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Natural & Organic
Eco Values: Truly Reaching Green Consumers
By: Sara Mason
Posted: August 28, 2012, from the September 2012 issue of GCI Magazine.
page 2 of 2Especially in the U.S., packaging is a growing environmental concern as well. Weleda launched four new body lotions featuring organic botanicals from organic farms in Sicily and Turkey. The unique, recyclable bag-in-bottle design and airless pump protect preservative-free formulas from oxygen and pollutants and extends shelf life. “We didn’t invent the technology, but we’re the first to use it on a global level and at this scale,” says van Brakel.
Weleda is one brand also trying to play a pivotal role in harmonizing certifications, mainly in the interest of the consumer. Van Brakel has teamed with competitors to see if they can establish a common denominator in better green labeling. “There are three or four serious initiatives, but we need to get together and make it one,” he says. “We don’t think the government should regulate, but if the FDA would get involved, that might help the consumer.”
For the international market, there has been progress with these certification and labeling initiatives, but it has not been easy. “It’s slow. I would like to see that happen faster,” notes van Brakel. “Education is key, for the sake of the consumer and the planet and the industry.”
Being a natural brand also means thinking outside ourselves. “People are starting to realize more and more the impact of their purchasing decisions,” says Sapothecary’s director of operations John Bailey. Sapothecary, a private label manufacturer based in California that provides handmade soaps based on organic, food-grade extra virgin olive oil, is pursuing USDA organic certification. While this certification is not designed for cosmetics, Bailey feels it’s going to help show the integrity of the products. His advice is to go for the strictest certification you can.
All of Sapothecary’s soaps are cold processed, meaning the oils and lye are combined at 105°F or less. The low temperature keeps the delicate ingredients from degrading, because at high temperatures, the high-quality oils can become rancid. It’s also a slower process that allows workers to give attention to the custom artisan process used to develop the products.
Sapothecary’s soaps also utilize controversial palm oil. Bailey was involved previously with the Rainforest Action Network (RAN), so he knew about the negative side effects harvesting palm oil can have on the environment as well as the indigenous people and animals. He soon discovered the most serious problems came from commodity palm oil from Malaysia and Indonesia, where tropical forests were being cleared to make way for plantations.
So, he started looking for certified, sustainable organic sources. RAN pointed him to Agropalma in Brazil, which has a variety of fair trade and organic certifications. The company only plants palm trees on previously degraded ranch land. “Rain forest isn’t being cleared to source the palm oil and no pesticides and herbicides are used,” notes Bailey.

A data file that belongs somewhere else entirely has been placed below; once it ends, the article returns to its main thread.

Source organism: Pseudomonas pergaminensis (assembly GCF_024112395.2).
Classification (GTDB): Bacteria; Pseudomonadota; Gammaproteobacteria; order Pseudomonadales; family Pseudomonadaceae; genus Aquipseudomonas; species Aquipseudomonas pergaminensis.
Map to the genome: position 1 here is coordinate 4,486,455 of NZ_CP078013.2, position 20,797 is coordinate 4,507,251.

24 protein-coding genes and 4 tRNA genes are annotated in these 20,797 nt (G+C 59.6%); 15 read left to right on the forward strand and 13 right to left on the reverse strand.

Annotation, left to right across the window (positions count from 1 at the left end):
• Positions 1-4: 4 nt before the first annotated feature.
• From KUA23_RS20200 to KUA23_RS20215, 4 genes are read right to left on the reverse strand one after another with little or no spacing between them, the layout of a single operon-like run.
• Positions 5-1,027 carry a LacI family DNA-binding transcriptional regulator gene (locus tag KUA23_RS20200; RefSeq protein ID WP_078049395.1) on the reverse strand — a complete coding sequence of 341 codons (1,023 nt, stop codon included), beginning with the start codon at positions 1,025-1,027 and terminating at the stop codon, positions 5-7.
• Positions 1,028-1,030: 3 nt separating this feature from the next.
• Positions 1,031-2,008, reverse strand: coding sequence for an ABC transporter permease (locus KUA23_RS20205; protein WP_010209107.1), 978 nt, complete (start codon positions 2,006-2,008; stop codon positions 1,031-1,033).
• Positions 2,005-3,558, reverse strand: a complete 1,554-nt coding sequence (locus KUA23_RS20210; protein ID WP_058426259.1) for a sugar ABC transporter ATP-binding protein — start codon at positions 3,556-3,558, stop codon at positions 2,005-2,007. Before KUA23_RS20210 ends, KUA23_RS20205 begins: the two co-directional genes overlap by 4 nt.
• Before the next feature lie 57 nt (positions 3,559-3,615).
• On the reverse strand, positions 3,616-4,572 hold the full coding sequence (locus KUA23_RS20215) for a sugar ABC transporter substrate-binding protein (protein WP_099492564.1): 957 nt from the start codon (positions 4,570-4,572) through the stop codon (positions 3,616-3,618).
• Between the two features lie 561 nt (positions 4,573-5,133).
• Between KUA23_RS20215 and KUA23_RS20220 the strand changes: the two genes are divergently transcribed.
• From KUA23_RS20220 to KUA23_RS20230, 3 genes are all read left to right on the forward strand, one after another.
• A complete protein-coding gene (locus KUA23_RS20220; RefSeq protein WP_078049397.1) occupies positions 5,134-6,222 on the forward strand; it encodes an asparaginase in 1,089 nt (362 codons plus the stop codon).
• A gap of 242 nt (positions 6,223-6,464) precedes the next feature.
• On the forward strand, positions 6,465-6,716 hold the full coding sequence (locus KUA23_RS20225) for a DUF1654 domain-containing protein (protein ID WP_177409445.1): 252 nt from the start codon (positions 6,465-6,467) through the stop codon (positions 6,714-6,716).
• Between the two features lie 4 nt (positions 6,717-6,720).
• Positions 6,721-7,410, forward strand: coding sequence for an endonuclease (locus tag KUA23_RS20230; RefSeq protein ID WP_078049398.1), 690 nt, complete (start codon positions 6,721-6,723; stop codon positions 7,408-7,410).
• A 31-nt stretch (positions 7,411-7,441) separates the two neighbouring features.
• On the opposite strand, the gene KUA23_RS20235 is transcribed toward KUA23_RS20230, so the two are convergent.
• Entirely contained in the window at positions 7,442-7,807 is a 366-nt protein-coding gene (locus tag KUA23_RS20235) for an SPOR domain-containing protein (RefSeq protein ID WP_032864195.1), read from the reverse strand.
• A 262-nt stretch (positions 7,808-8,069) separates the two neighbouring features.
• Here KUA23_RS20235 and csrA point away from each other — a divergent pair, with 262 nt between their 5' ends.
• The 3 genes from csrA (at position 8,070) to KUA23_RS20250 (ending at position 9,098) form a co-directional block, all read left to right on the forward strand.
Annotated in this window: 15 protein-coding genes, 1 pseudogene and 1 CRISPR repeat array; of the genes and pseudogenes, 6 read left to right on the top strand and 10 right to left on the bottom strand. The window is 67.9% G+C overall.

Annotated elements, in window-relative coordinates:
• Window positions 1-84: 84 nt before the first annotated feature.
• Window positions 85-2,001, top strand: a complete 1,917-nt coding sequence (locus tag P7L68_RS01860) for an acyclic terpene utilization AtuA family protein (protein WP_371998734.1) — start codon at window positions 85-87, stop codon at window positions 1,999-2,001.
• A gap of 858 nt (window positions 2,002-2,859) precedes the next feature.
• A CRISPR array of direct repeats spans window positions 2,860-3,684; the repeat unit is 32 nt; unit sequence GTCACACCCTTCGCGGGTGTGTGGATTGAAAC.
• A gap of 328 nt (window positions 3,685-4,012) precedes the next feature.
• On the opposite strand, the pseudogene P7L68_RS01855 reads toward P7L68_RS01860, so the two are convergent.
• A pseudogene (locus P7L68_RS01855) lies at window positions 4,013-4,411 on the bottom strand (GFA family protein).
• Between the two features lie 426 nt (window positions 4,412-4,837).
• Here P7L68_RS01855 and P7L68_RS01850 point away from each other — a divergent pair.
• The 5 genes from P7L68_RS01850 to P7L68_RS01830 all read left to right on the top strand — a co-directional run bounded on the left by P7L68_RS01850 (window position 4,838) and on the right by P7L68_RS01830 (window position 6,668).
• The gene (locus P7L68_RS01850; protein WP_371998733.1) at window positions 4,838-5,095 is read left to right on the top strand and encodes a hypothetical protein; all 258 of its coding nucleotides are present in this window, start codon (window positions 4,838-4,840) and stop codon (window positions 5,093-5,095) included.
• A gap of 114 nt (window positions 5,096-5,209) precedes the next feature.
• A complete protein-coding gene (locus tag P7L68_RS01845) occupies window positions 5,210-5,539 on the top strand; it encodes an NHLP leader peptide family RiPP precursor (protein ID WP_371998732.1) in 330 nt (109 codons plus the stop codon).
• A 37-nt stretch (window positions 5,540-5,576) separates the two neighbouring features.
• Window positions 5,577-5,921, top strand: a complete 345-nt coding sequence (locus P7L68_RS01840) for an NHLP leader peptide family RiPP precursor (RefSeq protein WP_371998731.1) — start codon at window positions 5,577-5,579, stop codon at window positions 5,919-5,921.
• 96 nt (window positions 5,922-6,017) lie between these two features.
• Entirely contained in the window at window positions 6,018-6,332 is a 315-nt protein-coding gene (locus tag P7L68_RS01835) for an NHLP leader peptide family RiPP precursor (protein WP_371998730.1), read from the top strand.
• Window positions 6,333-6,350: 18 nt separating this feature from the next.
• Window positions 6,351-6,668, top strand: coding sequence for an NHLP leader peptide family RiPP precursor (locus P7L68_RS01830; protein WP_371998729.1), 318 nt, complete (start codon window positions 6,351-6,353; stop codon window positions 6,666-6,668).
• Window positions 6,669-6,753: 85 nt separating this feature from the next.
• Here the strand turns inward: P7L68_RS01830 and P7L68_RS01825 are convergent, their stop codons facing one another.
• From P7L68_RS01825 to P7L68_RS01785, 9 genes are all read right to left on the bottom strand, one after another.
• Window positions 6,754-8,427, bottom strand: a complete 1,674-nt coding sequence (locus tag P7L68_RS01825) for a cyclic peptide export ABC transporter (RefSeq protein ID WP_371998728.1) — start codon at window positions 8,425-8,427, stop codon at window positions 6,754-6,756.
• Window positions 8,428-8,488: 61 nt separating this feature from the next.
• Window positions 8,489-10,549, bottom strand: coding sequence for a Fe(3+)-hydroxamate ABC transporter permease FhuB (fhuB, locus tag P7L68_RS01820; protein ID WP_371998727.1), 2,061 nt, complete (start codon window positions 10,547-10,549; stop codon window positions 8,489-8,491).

In addition, there was an opportunity to address social impact. Agropalma has established partnerships with the government and local communities to contribute source income and job creation in the region. Currently, the program assists 185 families of small farmers who own six to 10 hectares of palm plantation. This type of palm production has led to a significant rise in families’ income and lifestyle improvements, and socio-environmental studies have shown, within benefitted communities, the family agriculture program has improved environmental performance as a whole, including activities not directly related to palm cultivation.
Business and brand principles such as this that align the company with fair trade practices and organizations that give back allows consumers to feel good about purchasing and supporting a brand.
Transparency and Integrity
No matter where your brand focuses its values, transparency and integrity are important when reaching the natural and organic consumer. “You really need to be upfront and honest about what is in your products and where it comes from,” says Bailey. Consumers are intelligent, and they are not afraid to ask questions.
Present clear information on your website and in the depth that consumers need and want. For Sapothecary, retail sites must clearly present basic information that avoids bogging down the loyal consumer with endless hype, but links that allow those who are interested to dig deeper must also be included. “With a complete website, first-time consumers have the confidence to place an order,” explains Bailey. It’s also important to be available. “People are frustrated with the vast scale and impersonal nature of corporate entities,” he adds, and beauty brands can take advantage of this by intimately targeting your local area or niche and being upfront about your eco values.
“People can tell the difference between brands telling a story and when they are doing something real,” says van Brakel. In being committed to the real natural deal, companies such as Sapothecary, Weleda and Juice Beauty not only offer a quality product but one with meaning. “It’s not just a fancy marketing story, but reality,” van Brakel explains. “With that, the product sells itself.”
Sara Mason is a freelance writer based in the Chicagoland area. She was previously managing editor of GCI magazine.